Around the city, on inaugural morning, anybody in the swamp who had offices with a good view of the Capitol or White House was hosting a viewing party. In this, the swamp seemed to occupy the high ground (rather like catered luxury boxes at big-ticket sporting events). I went to the Time Warner viewing party in its offices on Connecticut Avenue with a great view of the parade route and of the Obamas' last drive out of the White House, in part because the fate of the proposed AT&T Time Warner merger hangs in the Trump balance. Curiously, there seemed to be little official anxiety about this seismic changing of the guard.

“Nobody in New York is paying attention to what’s happening here,” said one Washington-based Time Warner official, acknowledging that the media corporate brass were simply holding their nose about Trump.

It did feel from the greater Time Warner and New York media view that this was distinctly otherworldly. Ripples of laughter, perhaps nervous laughter, went up whenever Trump supporters, quite a rag-tag army, appeared in close-up on the big screens — a passing illustration of the divide that had now brought them to power.

Still, the party was curiously silent as Trump made his way through the Capitol to the podium, striding alone, flexing his shoulders and swinging his arms, with one of the Time Warner guest noting that, four years ago, when the Obamas last walked to the podium, there was only chatter in this room and good cheer.

“It’s like an episode of Veep,” said an official from the first George Bush administration at the Time Warner party as the Trump family gathered on the inaugural platform.

The speech, from its first moment reaping a social-media whirlwind of shocked condemnation, was in fact astonishing for its clarity, its brevity and its target. All the themes of the campaign — often thought to be paradoxical or hyperbolic — were presented in succinct and unvarnished summary here. The elites were out, the Trumps were in. Social media focused on the contradiction here of billionaires on the platform without seeming to appreciate that these billionaires, or this billionaire, for better or worse, logically or not, had come to harness, with his aggression and defiance, the resentments of half a nation. Liberal social media seemed once more astonished that he was not now backing down.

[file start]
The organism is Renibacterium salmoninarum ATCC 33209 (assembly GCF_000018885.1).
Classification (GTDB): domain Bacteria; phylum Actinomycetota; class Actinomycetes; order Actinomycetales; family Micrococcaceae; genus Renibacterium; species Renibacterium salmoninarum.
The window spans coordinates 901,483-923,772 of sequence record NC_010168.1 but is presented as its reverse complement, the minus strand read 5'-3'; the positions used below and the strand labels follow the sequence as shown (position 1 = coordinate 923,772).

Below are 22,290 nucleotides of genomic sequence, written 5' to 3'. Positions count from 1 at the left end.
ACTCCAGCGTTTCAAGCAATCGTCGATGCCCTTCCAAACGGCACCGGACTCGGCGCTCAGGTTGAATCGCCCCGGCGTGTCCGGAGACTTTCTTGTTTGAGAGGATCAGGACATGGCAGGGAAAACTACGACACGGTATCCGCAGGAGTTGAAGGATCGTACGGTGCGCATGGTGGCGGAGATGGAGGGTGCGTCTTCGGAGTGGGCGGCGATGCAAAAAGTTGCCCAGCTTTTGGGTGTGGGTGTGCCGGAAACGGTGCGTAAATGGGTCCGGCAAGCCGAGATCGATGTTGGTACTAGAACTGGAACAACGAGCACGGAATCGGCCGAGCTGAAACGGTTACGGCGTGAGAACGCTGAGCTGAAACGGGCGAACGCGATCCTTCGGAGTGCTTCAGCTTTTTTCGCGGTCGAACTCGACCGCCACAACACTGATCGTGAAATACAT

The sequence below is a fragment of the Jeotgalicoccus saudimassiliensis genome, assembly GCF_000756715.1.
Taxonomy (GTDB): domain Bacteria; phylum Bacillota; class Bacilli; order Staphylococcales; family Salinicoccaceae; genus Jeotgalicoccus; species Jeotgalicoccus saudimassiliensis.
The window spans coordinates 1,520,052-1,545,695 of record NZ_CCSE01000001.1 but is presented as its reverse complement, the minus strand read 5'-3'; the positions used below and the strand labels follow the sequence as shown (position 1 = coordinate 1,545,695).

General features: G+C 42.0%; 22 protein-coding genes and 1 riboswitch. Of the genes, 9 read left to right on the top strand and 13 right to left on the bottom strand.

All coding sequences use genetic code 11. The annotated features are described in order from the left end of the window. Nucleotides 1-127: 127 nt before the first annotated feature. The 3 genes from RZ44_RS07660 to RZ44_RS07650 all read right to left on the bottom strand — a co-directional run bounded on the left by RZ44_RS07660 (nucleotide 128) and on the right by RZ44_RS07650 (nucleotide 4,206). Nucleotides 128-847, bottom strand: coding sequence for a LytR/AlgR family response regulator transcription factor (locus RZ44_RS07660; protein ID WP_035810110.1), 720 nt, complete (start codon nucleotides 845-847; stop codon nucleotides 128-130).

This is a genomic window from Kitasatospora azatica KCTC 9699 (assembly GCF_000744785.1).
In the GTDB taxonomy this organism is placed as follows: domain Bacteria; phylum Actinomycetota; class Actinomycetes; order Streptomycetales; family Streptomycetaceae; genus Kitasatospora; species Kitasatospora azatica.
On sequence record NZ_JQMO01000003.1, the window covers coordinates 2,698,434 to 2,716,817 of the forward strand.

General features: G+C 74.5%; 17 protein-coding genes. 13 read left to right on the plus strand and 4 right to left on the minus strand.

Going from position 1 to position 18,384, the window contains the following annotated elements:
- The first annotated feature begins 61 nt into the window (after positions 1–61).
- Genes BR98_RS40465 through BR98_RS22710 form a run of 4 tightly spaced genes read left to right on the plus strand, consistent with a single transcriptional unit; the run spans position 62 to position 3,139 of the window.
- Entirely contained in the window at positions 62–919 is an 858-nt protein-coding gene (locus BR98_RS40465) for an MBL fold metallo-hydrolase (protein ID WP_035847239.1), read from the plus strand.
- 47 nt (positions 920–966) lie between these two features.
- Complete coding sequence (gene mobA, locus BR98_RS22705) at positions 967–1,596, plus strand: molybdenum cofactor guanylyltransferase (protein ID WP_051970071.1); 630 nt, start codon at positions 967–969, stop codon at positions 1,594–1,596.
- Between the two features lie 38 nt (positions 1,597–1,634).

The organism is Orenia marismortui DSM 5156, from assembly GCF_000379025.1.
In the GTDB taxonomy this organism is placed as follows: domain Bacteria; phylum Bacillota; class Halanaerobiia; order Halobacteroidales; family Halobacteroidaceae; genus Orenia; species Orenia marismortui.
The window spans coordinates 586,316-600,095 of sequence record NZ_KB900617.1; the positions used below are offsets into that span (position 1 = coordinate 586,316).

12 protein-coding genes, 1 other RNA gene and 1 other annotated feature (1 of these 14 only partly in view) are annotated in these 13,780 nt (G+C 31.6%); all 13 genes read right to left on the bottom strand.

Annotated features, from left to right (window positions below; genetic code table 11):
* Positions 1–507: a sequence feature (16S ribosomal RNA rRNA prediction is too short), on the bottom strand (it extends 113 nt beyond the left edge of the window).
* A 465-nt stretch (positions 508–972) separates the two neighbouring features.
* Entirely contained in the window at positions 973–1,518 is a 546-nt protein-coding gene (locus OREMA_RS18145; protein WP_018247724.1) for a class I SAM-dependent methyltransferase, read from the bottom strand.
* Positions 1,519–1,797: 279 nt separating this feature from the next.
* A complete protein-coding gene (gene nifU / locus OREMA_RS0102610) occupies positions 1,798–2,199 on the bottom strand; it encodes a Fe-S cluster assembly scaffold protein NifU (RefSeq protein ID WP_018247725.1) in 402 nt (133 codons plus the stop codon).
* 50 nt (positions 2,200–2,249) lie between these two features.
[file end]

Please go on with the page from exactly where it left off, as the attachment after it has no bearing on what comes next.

Of the inaugural balls, traditionally low-rent affairs attended by members of the donor class looking for personal affirmation or business connections, the two official ones — at which the President, evidently not much of a dancer, and his wife shared a dance — were at the convention center. There were 20,000 at the downstairs event and several thousand at the upstairs big donor affair, including family and friends and the new White House staff (each guest got four drink tickets, equaling one glass of champagne in a plastic cup.) There were virtually no Washington types in attendance — no elected officials, no prominent press, no congressional staff, no lobbyists. The swamp had surely not been drained, but it was holding back. Waiting.